Up until today Mike has always written our month in review posts. He has done an excellent job. For some reason, maybe it was the threatened beatings, maybe it was the promised beers, I have agreed to shoulder the load of summarizing our month in bird blogging for your reading pleasure. So, without further ado, I present you with the 10,000 Birds Month in Review: January 2008 (please write nice things in the comments or Mike might hurt me, or, worse yet, my binoculars, and Charlie certainly doesn’t have the firepower to stop him).

While 2007 was certainly a wonderful year for us 10,000 Birds bloggers 2008 has been no slouch thus far. During our brief technical difficulties Mike turned lemons into lemonade by using our down time to upgrade to the most recent version of wordpress and switch to a new web host. While he was busy doing that Charlie got off to a great start on his Old Friends, New Friends 2008 World Tour, and I got to work on my Anti-Global Warming Big Year. And those are just a few of the more than forty posts we published in January!

In addition to Japan, Charlie has traveled to, and seen great birds in, Kenya, India, Florida, and, of course, his home country, England. In between his exciting trip reports he has taken time to teach us how to tell pipits apart, ranted a bit about gunning down muppets, and shared his photographs of a Black-legged Kittiwake with half-grown primaries. Oh, and did I mention that one of his blog posts was chosen for inclusion in The Open Laboratory 2007, which is an anthology of the best writing on science blogs? This should be no surprise to our regular readers.

Mike certainly had a busy January as well. In addition to launching the Nature Blog Network he nicely summarized his bird listing for 2007, the cornucopia of nature blog carnivals available for your perusal or participation, and interviewed David Ringer about David’s recently launched web-based listing tool, Birdstack. Mike also made sure everyone knows what a merganser is, stoked controversy with his Pileated Pronunciation Poll, and reminisced about his favorite duck. Not only that, but he went birding too.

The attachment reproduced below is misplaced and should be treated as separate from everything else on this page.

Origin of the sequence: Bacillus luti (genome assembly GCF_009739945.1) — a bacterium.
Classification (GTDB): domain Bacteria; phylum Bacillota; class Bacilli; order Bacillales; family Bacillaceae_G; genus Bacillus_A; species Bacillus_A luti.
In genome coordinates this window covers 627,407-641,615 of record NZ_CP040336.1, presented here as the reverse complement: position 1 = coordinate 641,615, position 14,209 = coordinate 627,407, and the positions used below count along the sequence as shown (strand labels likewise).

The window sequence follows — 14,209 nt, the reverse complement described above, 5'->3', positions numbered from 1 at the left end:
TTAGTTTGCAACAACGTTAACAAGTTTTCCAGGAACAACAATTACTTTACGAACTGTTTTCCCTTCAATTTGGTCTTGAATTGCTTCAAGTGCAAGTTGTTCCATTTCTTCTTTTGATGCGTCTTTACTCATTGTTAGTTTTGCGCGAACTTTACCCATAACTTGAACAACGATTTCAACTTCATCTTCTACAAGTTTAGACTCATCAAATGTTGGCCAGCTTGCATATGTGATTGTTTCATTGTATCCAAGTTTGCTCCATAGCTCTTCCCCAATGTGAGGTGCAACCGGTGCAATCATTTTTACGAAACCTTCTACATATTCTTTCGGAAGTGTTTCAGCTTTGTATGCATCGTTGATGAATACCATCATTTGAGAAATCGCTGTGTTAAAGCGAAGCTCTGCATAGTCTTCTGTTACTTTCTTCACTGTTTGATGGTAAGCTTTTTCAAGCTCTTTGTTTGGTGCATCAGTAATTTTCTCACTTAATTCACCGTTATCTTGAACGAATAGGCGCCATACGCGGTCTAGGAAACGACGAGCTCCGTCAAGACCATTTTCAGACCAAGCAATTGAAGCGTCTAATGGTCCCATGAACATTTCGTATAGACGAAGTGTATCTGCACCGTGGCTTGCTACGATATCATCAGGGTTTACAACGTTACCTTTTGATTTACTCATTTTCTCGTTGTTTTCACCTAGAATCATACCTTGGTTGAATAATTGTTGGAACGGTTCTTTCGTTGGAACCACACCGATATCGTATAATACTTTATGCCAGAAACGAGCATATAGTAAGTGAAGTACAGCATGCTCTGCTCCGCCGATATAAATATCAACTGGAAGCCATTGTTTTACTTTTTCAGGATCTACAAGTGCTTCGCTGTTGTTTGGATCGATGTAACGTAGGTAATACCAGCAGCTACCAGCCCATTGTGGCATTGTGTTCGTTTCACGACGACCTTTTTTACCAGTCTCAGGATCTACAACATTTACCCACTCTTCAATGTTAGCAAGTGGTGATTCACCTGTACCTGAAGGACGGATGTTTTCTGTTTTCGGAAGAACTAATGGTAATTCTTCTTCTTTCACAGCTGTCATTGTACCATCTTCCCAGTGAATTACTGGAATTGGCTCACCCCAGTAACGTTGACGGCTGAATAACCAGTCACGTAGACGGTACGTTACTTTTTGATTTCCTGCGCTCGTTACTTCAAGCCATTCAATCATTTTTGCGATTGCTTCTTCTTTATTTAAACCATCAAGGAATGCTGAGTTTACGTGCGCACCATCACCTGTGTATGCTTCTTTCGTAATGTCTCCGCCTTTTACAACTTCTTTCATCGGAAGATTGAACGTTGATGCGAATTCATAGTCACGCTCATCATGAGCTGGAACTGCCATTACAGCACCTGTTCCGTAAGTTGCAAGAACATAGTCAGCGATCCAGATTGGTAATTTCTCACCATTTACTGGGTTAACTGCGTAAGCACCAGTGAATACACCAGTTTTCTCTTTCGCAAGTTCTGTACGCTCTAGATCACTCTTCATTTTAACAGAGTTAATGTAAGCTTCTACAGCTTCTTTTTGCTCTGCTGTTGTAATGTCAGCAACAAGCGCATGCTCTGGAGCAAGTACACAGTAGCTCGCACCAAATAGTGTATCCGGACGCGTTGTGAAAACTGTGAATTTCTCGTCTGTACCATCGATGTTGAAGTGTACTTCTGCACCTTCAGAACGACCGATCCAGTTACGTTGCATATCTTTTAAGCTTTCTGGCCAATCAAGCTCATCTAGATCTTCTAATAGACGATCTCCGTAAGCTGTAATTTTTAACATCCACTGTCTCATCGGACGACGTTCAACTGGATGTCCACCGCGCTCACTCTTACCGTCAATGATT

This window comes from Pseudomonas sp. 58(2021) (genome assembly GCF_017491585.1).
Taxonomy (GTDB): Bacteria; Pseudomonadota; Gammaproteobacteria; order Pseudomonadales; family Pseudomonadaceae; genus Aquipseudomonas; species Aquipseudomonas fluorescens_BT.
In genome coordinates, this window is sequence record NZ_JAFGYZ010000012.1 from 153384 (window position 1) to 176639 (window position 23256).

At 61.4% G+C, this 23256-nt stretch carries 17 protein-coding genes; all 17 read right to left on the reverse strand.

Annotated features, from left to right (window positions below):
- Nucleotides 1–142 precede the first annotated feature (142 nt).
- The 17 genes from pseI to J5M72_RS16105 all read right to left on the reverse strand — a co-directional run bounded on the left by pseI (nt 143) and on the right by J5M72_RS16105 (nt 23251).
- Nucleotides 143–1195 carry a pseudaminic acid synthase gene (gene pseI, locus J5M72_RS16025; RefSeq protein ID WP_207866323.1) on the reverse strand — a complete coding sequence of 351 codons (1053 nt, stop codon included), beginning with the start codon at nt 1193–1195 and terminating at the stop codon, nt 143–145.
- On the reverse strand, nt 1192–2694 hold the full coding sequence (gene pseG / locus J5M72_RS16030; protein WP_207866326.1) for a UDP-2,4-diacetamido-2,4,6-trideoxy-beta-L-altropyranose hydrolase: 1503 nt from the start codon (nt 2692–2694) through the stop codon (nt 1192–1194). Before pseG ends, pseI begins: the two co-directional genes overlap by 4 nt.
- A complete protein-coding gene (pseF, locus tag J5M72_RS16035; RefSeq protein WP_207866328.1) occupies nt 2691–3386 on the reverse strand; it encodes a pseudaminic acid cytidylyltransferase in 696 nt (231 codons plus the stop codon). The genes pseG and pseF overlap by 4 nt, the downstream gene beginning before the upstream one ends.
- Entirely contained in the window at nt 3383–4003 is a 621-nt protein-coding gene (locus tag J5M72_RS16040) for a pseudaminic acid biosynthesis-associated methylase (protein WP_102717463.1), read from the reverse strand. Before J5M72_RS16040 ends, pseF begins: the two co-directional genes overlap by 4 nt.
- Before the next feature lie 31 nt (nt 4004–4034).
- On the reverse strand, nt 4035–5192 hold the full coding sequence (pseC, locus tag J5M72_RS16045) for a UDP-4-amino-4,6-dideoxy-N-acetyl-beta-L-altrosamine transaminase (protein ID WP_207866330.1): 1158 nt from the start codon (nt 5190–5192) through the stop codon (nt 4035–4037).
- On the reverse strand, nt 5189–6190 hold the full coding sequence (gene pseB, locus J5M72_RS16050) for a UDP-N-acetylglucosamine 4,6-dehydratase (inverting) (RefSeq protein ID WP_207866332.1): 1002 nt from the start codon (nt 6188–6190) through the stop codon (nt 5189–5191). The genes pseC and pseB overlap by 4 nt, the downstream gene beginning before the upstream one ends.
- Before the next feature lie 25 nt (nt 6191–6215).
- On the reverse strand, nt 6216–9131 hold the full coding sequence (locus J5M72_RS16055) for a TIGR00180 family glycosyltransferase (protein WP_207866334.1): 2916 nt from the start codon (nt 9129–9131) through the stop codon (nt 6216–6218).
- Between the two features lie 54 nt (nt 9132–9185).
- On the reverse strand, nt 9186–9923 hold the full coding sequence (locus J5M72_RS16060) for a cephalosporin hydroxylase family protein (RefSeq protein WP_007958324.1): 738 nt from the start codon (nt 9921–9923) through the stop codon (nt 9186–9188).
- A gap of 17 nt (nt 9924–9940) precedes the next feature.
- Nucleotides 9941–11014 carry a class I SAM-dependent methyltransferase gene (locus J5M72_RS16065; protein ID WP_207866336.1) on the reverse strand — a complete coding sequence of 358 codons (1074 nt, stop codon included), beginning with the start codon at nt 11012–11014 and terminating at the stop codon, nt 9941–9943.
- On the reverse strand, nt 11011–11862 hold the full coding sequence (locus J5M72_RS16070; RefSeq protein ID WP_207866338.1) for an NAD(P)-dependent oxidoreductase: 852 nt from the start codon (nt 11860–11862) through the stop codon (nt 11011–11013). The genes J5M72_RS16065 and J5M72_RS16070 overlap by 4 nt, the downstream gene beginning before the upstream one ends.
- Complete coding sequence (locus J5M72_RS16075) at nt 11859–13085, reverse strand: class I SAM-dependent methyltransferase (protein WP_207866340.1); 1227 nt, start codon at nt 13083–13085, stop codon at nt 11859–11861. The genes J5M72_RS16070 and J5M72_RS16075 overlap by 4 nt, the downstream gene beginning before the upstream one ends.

And me? Well, I was on vacation in California, so, you know, I hardly saw any birds at all (though some rare mammals were cool). I did, however, try to stump our far too educated readers with a couple of diabolical ID quizzes and eventually gave the answers. Once I returned to New York I birded very locally and chased a rarity.

We also participated in many carnivals, all of which were highlighted in Mike’s aforementioned post on nature blogging carnivals. The Infinite Sphere‘s hosting of Oekologie’s one year anniversary was nice, as was Tangled Bank 97: the Frozen Bank over at The Inoculated Mind. But that certainly wasn’t all: we also participated in Linnaeus’ Legacy #3 at Greg Laden’s Blog, Carnival of the Blue #8 at I’m a chordata urochordata, and Learning in the Great Outdoors #8 at Alone on a Limb.

And I would certainly be castigated rather severely if I forgot to mention I and the Bird #66 and I and the Bird #67 hosted, respectively, by John at Born Again Bird Watcher and Trevor at Trevor’s Birding and introduced marvelously by Mike.

And our only Welcome Wednesday of the month wasn’t a carnival but Jory’s look back at his New York State Big Year. Why haven’t you written something for Welcome Wednesday?

Another highlight of the month’s bird blogging did not occur here at 10,000 Birds but in Germany where Jochen of Bell Tower Birding returned to blogging after some time off due to the birth of his son. I’m sure all of us bird bloggers are glad to have him posting again. Congratulations Jochen! May he grow up to be as good a birder as his proud papa!

Did you have a highlight in your month of birding?

Written by Corey
Corey is a New Yorker who lived most of his life in upstate New York but has lived in Queens since 2008. He's only been birding since 2005 but has garnered a respectable life list by birding whenever he wasn't working as a union representative or spending time with his family. He lives in Forest Hills with Daisy and Desmond Shearwater. His bird photographs have appeared on the Today Show, in Birding, Living Bird Magazine, Bird Watcher's Digest, and many other fine publications. He is also the author of the American Birding Association Field Guide to the Birds of New York.